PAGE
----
Let’s Scare the Winter away – Carnival Season in Eastern Europe
In numerous cultures carnival tradition includes some kind of winter/evil banishment mostly by burning and effigy made of straw. If you analyze it a bit, you will come to realize that carnivals also consist of eating and drinking a lot. Nowadays it is probably tradition in most cases, and a fuel to have loads of fun, but for Christians traditionally this was the time before the big lent and on Fat Tuesday, when the carnivals finished the indulging did too.
In Croatia Carnival seasons starts right after Three Kings and as my mother once told me, men running around the village in scary masks used to be the way to shorten those long winter nights without the TV. It was also the time to tell your neighbors what you thought of them, tell the girl you liked her (so much easier in disguise) or just have a drink on the house… because MAŠKARE were not to be turned away.
Here are the 6 Eastern European Carnivals You should Not Miss
Maslenitsa - Russia
Where: Russia, main event takes place in Moscow, Vasilyevski Spusk (Behind St. Basil Cathedral)
When: One week before Great Lent. In 2013 it falls on March 11-March 17
What: Eating blini (crepes) till you drop and hitting the streets for festivals. After a short break of about 85 years, Maslenitsa is back since 2002, not only as a local excuse to have fun but as a tourist attractions too. This one week long party including fist fights, performing bears, troika rides, sledding and burning of Lady Maslenitsa made out of straw to say ta-ta to winter and welcome to spring has been said to be the most cheerful of the Russian festivals.
Photo by: Tjukka2
Kukeri (Surva) festival - Bulgaria
Where: Bulgaria, Pernik
When: last weekend of January or first weekend of February
What: In the region of Pernik scary masked people hit the streets on 13th and 14th of January - Saint Basil’s Day (Surva or Vassilovden). Masked men - kukeri - wearing two sided masks and colorful costumes play games in honor of god Dionysus. Similarly to the Hungarian Busójárás they go around the village making lots of noise with big bells hanging around their waist. The festival itself is a 3 day long event featuring a mask contest for about 100 groups of kukeri from every folklore region of Bulgaria, as well as masquerade companies from Europe, Asia, and Africa. Official organizers brag about this being the biggest event of this type on the Balkans.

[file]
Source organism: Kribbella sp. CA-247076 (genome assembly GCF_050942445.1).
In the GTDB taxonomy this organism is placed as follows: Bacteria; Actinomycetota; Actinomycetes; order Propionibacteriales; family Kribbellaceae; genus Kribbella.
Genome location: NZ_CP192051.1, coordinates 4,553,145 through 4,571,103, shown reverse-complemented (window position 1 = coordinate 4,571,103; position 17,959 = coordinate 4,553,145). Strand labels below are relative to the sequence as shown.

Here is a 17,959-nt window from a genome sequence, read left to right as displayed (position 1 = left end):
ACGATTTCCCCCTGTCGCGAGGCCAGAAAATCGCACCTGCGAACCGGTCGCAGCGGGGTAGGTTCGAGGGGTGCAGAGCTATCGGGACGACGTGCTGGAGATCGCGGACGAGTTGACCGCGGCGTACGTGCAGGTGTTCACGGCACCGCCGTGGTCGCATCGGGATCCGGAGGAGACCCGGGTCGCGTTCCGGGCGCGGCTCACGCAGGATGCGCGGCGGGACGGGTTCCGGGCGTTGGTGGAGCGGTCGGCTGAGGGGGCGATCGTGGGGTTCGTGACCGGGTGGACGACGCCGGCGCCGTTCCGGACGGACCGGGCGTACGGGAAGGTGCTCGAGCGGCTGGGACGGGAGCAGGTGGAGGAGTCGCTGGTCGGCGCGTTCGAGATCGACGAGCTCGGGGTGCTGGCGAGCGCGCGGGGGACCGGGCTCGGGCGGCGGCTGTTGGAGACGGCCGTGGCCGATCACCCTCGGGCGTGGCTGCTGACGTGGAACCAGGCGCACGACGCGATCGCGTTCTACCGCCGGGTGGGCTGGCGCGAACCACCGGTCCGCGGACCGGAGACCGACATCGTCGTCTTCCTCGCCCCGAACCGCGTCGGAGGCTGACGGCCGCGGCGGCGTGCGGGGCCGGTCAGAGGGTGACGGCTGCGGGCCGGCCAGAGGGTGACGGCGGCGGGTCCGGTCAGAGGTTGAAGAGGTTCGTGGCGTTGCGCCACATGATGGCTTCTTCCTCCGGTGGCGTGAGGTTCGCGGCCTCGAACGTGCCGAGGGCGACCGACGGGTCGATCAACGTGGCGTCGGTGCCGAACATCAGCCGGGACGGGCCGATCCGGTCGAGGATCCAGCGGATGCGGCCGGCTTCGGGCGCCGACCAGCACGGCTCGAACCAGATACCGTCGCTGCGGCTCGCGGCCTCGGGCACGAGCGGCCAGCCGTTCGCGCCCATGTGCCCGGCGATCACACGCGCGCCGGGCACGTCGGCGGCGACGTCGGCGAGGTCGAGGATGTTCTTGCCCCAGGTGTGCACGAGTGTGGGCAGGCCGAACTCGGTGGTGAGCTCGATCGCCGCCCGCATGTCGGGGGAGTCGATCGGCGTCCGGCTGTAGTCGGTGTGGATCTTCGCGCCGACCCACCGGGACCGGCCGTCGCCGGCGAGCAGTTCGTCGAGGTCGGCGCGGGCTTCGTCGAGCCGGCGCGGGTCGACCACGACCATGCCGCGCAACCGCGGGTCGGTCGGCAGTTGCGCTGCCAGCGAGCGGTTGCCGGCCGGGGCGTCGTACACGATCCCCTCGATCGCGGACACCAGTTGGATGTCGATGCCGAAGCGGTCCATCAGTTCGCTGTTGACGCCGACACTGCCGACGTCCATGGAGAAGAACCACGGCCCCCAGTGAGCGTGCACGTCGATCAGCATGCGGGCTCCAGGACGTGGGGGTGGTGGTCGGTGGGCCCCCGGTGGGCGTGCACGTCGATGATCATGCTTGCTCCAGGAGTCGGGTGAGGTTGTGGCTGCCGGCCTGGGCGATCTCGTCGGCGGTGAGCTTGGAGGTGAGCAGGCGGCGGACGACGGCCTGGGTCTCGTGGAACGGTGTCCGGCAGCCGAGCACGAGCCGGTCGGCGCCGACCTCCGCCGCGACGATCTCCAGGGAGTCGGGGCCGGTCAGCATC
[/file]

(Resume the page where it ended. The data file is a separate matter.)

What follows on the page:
Photo by: Klearchos Kapoutsis
Bohemian Carnevale - Czech Republic
Where: several locations in the centre of Prague, Czech Republic
When: at the end of Masopust (Shrovetide season), in 2013 from 1st to 12th February
What: Bohemian Carnevale can to some extent be compared to the carnival in Venice. It aims to revive the medieval carnivals as well as allegoric festivals traditional to Czech people. With the rich program they have there is bound to be something for everyone.
Photo by pragensismac
Croatia Carnival happens all over the place with the biggest and the oldest one happening in Rijeka having a motto: "Be who you want to be. Come to the Rijeka Carnival!!!" According to some measurements Rijeka Carnival is the 3rd largest carnival in the world. It is also a part of Croatian heritage and is included in the "top 500 European events".
Samobor Carnival is the one close to my heart. The city of Samobor becomes Carnival Republic during the Carnival celebrations, not just people, but restaurants and streets get masks. Apart form beers, mulled wine and rakija (schnaps) which are a necessary minimum in February weather, one definitely has to indulge in Samobor donuts (krafne) and custard slices (kremšnite).
Užgavėnės - LithuaniaApproximately the same as for other Shrovetide celebrations in the region Užgavėnės is a masked party during which in between eating pancakes and drinking an effigy called More is burned to banish winter
In addition to carnival celebrations held in different venues in the capital Vilnius, there is a big celebration in Rumšiškė Open Air Museum of Lithuania (one of the largest of this sort in Europe).
Photo by Evaldas
Vevčani Carnival - Macedonia
Unlike most of the other Carnivals in the region, that are held in February, Vevčani Carnival is held on 13 and 14 January on New Year eve according to Julian calendar and it is more than 1400 years old. D uring these two days the whole village becomes a theatre and actors in masks improvise on the streets of Vevčani.
Read more here.
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